Sunday, January 13, 2013

FABRIC POTHOLDER TUTORIAL...

I was recently contacted by my Mother-in-Law, who had left her favorite potholders behind at a party and was wondering if I knew the "recipe" for making new ones.  She remembered the combination on her own before I could help her (and sent me a few for Christmas), but I realized this was the perfect opportunity to share a fast little project - perfect for any kitchen, and easy enough for a quick gift!
A pair of happy Matryoshka doll potholders matches the unique measuring cup set I found for my daughter, this Christmas...

RECIPE FOR FABRIC POTHOLDERS:

*  1/2 YARD OF TWO DIFFERENT FABRICS, WILL YIELD THREE 8-1/2" SQ. (FINISHED SIZE) TWO-COLOR POTHOLDERS
or
FIVE DIFFERENT SCRAPS OF FABRIC, CUT TO 9" SQUARE, PER POTHOLDER;

*  COTTON BATTING, SUCH AS (WARM AND NATURAL) or
COMBINATION OF COTTON BATTING AND INSUL-BRITE (by WARM AND NATURAL);

 * BASIC SEWING SUPPLIES - MACHINE, THREAD, PINS, SCISSORS, ETC.
A.  Gather your fabrics and cut the following:

* FOR "SCRAPPY" POTHOLDER - 5) different fabrics, cut at 9" X 9" (scrappy assortment was used in tutorial, for ease in seeing how these are layered)
or
** FOR TWO-COLOR POTHOLDER 3) pieces Fabric A, cut at 9" X 9"; and 2) pieces Fabric B, cut at 9" X 9"

B.  If using a combination of Insul-Brite and Cotton Batting, cut one of each, 9" X 9", for each potholder.  If you are using the Insul-Brite, you MUST use a piece of Cotton Batting with it...NOT two layers of Insul-Brite.  The cotton works to wick the moisture away from the insulated piece.

If using Cotton Batting, cut two pieces 9" X 9" for each potholder.
(Note:  Either combination will work great - the Insul-Brite gives a bit more insulation but, if you don't expect to be carrying large, really hot items across football length kitchens, then two layers of Cotton Batting will work just fine.)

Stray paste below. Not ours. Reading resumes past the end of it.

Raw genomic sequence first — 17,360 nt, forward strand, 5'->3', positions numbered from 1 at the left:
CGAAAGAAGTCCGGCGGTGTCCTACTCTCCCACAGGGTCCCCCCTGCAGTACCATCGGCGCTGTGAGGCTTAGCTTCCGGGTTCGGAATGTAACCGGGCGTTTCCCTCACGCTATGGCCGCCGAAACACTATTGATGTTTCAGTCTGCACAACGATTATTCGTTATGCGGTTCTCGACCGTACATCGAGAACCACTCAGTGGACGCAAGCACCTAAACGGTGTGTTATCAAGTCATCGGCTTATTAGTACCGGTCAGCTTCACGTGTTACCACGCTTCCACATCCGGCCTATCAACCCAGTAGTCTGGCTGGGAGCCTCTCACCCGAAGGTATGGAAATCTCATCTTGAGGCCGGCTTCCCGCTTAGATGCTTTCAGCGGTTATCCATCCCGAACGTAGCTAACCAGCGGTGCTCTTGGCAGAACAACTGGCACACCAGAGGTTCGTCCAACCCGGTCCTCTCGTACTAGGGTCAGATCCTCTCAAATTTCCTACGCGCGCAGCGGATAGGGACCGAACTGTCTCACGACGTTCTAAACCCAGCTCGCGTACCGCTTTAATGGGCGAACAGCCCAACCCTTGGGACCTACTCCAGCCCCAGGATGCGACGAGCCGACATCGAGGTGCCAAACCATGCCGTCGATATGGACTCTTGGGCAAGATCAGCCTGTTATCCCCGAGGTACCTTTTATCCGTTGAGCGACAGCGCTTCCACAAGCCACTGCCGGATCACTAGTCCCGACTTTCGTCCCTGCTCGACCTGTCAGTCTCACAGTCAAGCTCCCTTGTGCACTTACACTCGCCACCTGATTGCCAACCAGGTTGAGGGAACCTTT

C.  Leaving one square flat, fold remaining four pieces in half, and iron.  ** For a two-color potholder, leave your third piece of Fabric A flat - you will have four ironed pieces...two of each color.

D.  Layer one 9" X 9" square of Insul-Brite, with a square of cotton batting on top (or two squares of Cotton Batting).
A.  Place flat fabric piece, right side up, on top of Cotton Batting and Insul-Brite.

B.  With folded edge toward center, on diagonal (raw edges to outside edge of square), place first "triangle of fabric".  You can work either clockwise or counter-clockwise.

C.  Add second triangle, overlapping first, as shown (folded edge on diagonal).  If using only two fabrics, you will alternate your two colors in this section.

D.  Add third triangle, as shown (folded edge on diagonal, once again).
A.  Add fourth folded triangle - this will cover the portion of your first triangle that was showing (Remember the white/blue "paisley?  It's hidden under there, now).

B.  Flip up right edge of triangle you just added to reveal the first triangle placed in stack.  Flip back (or "up") left edge of that triangle, as well.

C.  Lay right edge of last triangle added (black/pink hearts) under first triangle (white/blue paisley - which is still flipped up)...

D.  Flip left edge of first triangle back down over last triangle added.  The placement of these triangles gets easier once you've done one or two.
A.  Pin along center flaps, close to corner edges, to hold in place (if needed).  With 1/4" - 1/2" seam (I use the side of my presser foot - you just want to make sure you catch all layers in your seam allowance), sew around entire outside edge of potholder.  Pivot at each corner and take three to four diagonal stitches before continuing on your next straight side seam (this makes for a smoother corner when turned).